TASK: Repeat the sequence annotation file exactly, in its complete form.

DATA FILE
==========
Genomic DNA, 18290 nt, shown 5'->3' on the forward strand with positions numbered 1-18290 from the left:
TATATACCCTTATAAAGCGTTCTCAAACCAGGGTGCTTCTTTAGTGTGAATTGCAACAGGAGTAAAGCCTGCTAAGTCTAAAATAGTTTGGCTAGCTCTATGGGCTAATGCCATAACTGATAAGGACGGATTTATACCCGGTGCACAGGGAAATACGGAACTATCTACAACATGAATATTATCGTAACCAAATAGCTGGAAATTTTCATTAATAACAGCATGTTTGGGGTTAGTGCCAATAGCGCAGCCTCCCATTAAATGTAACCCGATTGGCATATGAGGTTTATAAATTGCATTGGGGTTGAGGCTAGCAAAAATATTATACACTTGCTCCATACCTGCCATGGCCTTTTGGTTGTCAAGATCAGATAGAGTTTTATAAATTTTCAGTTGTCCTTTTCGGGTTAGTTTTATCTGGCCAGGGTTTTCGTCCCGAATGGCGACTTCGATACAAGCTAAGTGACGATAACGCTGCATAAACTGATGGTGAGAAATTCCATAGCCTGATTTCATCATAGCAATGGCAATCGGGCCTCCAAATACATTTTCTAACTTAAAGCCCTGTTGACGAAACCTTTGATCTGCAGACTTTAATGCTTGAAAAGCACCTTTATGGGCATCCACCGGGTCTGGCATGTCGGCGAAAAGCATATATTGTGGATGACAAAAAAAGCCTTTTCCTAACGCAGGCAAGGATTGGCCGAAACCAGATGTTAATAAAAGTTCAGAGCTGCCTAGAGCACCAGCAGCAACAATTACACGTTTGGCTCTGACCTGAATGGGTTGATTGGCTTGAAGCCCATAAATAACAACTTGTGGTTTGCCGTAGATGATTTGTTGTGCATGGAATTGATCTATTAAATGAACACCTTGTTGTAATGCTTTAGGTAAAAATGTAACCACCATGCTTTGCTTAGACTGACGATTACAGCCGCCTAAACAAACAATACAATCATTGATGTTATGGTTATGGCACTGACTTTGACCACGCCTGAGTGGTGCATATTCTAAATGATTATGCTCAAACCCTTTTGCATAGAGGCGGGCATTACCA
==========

Genomic DNA, 18290 nt, shown 5'->3' on the forward strand with positions numbered 1-18290 from the left:
TATATACCCTTATAAAGCGTTCTCAAACCAGGGTGCTTCTTTAGTGTGAATTGCAACAGGAGTAAAGCCTGCTAAGTCTAAAATAGTTTGGCTAGCTCTATGGGCTAATGCCATAACTGATAAGGACGGATTTATACCCGGTGCACAGGGAAATACGGAACTATCTACAACATGAATATTATCGTAACCAAATAGCTGGAAATTTTCATTAATAACAGCATGTTTGGGGTTAGTGCCAATAGCGCAGCCTCCCATTAAATGTAACCCGATTGGCATATGAGGTTTATAAATTGCATTGGGGTTGAGGCTAGCAAAAATATTATACACTTGCTCCATACCTGCCATGGCCTTTTGGTTGTCAAGATCAGATAGAGTTTTATAAATTTTCAGTTGTCCTTTTCGGGTTAGTTTTATCTGGCCAGGGTTTTCGTCCCGAATGGCGACTTCGATACAAGCTAAGTGACGATAACGCTGCATAAACTGATGGTGAGAAATTCCATAGCCTGATTTCATCATAGCAATGGCAATCGGGCCTCCAAATACATTTTCTAACTTAAAGCCCTGTTGACGAAACCTTTGATCTGCAGACTTTAATGCTTGAAAAGCACCTTTATGGGCATCCACCGGGTCTGGCATGTCGGCGAAAAGCATATATTGTGGATGACAAAAAAAGCCTTTTCCTAACGCAGGCAAGGATTGGCCGAAACCAGATGTTAATAAAAGTTCAGAGCTGCCTAGAGCACCAGCAGCAACAATTACACGTTTGGCTCTGACCTGAATGGGTTGATTGGCTTGAAGCCCATAAATAACAACTTGTGGTTTGCCGTAGATGATTTGTTGTGCATGGAATTGATCTATTAAATGAACACCTTGTTGTAATGCTTTAGGTAAAAATGTAACCACCATGCTTTGCTTAGACTGACGATTACAGCCGCCTAAACAAACAATACAATCATTGATGTTATGGTTATGGCACTGACTTTGACCACGCCTGAGTGGTGCATATTCTAAATGATTATGCTCAAACCCTTTTGCATAGAGGCGGGCATTACCA